Danish • "Sømand, mon du drømmer?" recorded in 1960 by Katy Bødtger with Ole Mortensen (da) conducting the orchestra.
Dutch • In the autumn of 1960 "Zeeman" by Caterina Valente charted in the Netherlands and reached #10 on the charts for the Flemish region of Belgium: a 1981 remake by Ciska Peters (nl) - as "Zeeman, Je Verlangen Is Dezee" - reached #19 in the Netherlands. "Zeeman" has also been recorded by the Fouryo's (nl) and also by Lisa Del Bo, appearing on the 1999 Lisa Del Bo album Best of the Sixties.
Estonian • "Meremees, kus on su kodu?" has been recorded by Vello Orumets (et) and also by Toivo Nikopensius (et).
Finnish • "Merimies, kotimaasi on meri" was first recorded by Ritva Mustonen (fi) in 1960: recorded in 1961 by Laila Kinnunen, "Merimies..." has since been remade by Eino Grön (fi) for his 1983 album Merellä ja Kotisatamassa, by Lea Laven for her 1988 album Bluebird, and by the Charlies (fi) for their 1999 album Kauneimmat Hetket.
Italian • "Sailor (La tua casa e' il mare)" recorded by Lucia Altieri (it) in 1962.
Spanish • "Marinero" recorded by Patrick Jaque in 1963.

English version[edit]


Lyricist Norman Newell would recall that his publisher phoned him on a Friday requesting he write English lyrics for Lolita's hit ""Seemann..." (see Section 1.1 of this article): although Newell agreed to prepare the lyrics over the weekend the assignment slipped his mind until a messenger arrived Monday morning to pick up Newell's work. "I sent [the messenger] to the canteen and wrote the lyric 'Sailor' in ten minutes."[10]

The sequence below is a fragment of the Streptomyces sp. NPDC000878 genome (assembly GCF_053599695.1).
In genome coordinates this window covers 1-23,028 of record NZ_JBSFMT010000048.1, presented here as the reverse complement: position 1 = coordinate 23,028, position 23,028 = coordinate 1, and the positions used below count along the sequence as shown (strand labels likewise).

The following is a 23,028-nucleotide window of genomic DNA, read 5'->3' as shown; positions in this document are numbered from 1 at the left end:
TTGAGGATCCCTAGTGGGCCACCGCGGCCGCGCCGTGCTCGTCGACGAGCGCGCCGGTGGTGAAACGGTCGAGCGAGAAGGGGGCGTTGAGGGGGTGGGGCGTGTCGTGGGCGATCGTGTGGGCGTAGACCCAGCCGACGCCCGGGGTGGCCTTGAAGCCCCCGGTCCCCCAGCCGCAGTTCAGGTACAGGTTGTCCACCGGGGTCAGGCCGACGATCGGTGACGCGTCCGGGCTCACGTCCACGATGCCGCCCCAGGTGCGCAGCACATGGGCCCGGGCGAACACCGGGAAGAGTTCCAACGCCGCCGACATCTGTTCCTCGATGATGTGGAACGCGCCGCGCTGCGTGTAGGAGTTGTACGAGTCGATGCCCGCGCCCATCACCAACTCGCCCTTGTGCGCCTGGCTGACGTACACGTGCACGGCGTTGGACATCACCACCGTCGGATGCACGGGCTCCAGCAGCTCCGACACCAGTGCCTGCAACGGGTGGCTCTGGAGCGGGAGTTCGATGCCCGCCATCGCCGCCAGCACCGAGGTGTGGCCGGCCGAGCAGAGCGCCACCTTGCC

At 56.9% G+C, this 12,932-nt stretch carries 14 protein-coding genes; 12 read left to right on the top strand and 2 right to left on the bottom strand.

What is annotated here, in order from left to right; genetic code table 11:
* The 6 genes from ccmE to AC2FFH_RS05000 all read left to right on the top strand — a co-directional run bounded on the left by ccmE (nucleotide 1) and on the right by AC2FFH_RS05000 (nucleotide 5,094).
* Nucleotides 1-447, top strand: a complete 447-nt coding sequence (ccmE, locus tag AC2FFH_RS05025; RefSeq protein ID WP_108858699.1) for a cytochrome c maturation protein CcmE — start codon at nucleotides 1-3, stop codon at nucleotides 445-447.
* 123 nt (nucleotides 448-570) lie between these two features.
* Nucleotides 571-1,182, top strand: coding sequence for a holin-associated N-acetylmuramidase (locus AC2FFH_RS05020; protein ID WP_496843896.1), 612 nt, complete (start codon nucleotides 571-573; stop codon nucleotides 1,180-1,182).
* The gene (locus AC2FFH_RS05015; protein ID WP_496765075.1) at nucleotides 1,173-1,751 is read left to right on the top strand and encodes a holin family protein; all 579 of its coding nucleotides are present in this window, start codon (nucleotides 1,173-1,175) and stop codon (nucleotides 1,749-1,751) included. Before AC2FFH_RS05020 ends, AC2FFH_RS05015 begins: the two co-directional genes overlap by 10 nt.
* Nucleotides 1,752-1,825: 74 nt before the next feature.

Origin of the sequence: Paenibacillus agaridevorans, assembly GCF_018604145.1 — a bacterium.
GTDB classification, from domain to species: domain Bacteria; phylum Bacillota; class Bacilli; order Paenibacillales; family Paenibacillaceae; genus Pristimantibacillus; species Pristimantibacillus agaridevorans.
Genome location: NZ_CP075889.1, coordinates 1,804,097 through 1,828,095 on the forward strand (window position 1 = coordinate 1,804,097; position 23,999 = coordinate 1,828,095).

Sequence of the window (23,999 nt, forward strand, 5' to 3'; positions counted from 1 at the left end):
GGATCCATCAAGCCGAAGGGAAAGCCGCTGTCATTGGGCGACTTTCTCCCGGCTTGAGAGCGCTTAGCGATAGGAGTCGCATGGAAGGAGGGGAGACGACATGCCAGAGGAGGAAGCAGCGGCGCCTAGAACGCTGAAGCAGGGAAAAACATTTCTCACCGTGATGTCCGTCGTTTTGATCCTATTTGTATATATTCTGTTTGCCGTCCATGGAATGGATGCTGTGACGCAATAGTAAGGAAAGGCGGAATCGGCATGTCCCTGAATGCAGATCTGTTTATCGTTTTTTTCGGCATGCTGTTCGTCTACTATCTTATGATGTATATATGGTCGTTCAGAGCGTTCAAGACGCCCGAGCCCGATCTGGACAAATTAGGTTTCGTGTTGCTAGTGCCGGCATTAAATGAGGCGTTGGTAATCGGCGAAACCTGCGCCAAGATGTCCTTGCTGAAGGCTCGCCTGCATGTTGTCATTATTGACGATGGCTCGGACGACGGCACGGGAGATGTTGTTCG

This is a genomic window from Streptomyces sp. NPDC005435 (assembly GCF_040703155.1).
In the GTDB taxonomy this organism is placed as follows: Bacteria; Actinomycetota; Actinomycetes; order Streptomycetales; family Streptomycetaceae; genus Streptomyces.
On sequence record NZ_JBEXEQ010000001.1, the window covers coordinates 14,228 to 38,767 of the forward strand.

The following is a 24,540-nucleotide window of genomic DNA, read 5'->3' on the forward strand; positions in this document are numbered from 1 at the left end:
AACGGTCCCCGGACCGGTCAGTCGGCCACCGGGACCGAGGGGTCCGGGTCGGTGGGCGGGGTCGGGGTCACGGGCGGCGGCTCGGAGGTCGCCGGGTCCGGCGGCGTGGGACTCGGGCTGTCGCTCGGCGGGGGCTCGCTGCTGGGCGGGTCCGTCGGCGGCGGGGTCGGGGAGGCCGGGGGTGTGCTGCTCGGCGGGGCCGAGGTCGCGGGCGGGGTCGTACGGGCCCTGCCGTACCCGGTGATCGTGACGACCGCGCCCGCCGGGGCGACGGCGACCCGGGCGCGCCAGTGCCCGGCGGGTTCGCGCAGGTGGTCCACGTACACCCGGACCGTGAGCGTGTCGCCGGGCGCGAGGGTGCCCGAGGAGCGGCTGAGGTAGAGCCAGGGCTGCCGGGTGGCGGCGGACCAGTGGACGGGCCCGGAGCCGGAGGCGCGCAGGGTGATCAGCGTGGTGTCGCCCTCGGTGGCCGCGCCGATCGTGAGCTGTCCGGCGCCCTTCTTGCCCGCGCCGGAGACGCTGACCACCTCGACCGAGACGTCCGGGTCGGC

Anne Shelton[edit]

The first recording of the English version of "Sailor" was made by Anne Shelton: the session for Shelton's version was arranged and conducted by Wally Stott and featured guitarist Big Jim Sullivan who'd also play on the version by Petula Clark.[11]

Shelton had spent four weeks at #1 UK with "Lay Down Your Arms" in 1956 but had since only had one further chart record: "The Village Of St. Bernadette" #27 in 1959, when her version of "Sailor" reached #10 in January 1961. Although she'd been recording since 1943 "Sailor" was only her fifth UK chart appearance as her most intense period of popularity had pre-dated regulated record-sales chart formatting in the UK, and "Sailor" would mark Shelton's final chart appearance.

Shelton's strongest association was as an entertainer of the forces in World War II:[12] while this made "Sailor" a good thematic choice for her this association also probably made her seem outmoded despite her only being four years senior to Petula Clark whose version of "Sailor" would best Shelton's. Although Shelton's version of "Sailor" and Clark's both debuted on the UK Top 50 for 28 January 1961 there was immediate preference apparent for Clark's version at #18 over Shelton's at #27. The 4 February chart had Clark rise to #4 for the first of six weeks in the Top Five three of them at #2 and one at #1, while Shelton's version in its second week rose to #19 and in its third week to #10 which proved to be its peak as it subsequently descended the charts over the next five weeks for a total eight-week chart span: Clark's version had almost double the chart span at fifteen weeks.[13][14]